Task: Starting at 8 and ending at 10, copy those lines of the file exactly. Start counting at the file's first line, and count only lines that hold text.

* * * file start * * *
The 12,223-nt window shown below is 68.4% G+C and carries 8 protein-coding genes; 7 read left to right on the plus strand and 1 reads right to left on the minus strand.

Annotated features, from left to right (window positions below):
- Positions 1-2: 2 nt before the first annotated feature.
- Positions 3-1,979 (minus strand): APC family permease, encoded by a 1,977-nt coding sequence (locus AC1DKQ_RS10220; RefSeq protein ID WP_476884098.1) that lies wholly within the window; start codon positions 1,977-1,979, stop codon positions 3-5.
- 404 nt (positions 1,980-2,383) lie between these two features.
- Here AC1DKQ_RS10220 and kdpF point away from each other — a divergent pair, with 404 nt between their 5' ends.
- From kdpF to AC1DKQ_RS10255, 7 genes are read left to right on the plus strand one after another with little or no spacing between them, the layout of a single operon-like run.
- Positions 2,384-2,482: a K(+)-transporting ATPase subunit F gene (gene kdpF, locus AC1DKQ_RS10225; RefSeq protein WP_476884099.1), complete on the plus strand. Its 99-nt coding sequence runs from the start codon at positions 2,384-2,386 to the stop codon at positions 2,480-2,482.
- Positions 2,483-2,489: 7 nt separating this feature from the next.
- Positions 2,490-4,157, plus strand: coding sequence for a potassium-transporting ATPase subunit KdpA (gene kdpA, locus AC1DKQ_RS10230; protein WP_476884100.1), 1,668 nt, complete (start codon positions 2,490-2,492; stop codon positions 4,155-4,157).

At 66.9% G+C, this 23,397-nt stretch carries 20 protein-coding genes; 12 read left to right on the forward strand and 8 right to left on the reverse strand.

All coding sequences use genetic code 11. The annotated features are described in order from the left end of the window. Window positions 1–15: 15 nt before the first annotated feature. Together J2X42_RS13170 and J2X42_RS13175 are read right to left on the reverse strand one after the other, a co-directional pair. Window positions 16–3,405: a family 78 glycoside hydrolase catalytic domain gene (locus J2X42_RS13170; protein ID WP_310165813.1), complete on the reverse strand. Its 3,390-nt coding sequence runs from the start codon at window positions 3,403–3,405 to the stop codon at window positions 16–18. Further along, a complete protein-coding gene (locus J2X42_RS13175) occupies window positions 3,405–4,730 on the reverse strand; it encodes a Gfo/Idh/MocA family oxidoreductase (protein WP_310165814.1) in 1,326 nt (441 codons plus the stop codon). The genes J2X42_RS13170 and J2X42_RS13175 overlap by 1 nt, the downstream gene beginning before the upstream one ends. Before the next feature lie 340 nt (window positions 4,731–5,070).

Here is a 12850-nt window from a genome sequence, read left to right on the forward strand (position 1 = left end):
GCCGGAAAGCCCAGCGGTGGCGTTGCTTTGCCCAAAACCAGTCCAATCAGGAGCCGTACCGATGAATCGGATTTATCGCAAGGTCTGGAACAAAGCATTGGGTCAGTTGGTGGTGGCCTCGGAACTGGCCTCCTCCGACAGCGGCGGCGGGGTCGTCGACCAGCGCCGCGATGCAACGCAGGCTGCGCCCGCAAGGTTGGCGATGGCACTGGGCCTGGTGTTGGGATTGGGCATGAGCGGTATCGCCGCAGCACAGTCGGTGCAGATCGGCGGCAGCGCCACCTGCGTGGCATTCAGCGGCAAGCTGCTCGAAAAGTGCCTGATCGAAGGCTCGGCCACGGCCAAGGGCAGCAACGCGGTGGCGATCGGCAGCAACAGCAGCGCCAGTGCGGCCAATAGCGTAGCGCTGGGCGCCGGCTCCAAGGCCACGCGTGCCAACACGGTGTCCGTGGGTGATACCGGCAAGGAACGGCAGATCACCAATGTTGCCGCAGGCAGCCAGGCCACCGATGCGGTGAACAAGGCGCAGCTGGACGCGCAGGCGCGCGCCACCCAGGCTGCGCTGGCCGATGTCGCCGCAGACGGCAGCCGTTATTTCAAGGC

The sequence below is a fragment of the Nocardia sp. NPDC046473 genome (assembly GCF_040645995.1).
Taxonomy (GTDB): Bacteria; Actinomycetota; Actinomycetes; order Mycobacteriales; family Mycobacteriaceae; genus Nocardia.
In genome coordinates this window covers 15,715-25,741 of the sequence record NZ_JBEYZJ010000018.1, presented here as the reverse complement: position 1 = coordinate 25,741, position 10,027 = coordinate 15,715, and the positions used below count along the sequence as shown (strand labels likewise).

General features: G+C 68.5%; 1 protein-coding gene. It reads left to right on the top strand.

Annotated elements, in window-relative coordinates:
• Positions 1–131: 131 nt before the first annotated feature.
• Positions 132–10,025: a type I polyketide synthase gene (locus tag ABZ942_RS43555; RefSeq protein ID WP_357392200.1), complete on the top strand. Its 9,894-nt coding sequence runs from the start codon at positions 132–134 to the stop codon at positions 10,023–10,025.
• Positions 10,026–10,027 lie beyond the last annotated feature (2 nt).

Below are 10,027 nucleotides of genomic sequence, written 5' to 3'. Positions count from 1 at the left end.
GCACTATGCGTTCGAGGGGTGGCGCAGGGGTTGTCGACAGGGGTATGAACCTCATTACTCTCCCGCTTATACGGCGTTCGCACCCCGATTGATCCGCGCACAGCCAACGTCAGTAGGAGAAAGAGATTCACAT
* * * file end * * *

- Positions 2,384-2,482: a K(+)-transporting ATPase subunit F gene (gene kdpF, locus AC1DKQ_RS10225; RefSeq protein WP_476884099.1), complete on the plus strand. Its 99-nt coding sequence runs from the start codon at positions 2,384-2,386 to the stop codon at positions 2,480-2,482.
- Positions 2,483-2,489: 7 nt separating this feature from the next.
- Positions 2,490-4,157, plus strand: coding sequence for a potassium-transporting ATPase subunit KdpA (gene kdpA, locus AC1DKQ_RS10230; protein WP_476884100.1), 1,668 nt, complete (start codon positions 2,490-2,492; stop codon positions 4,155-4,157).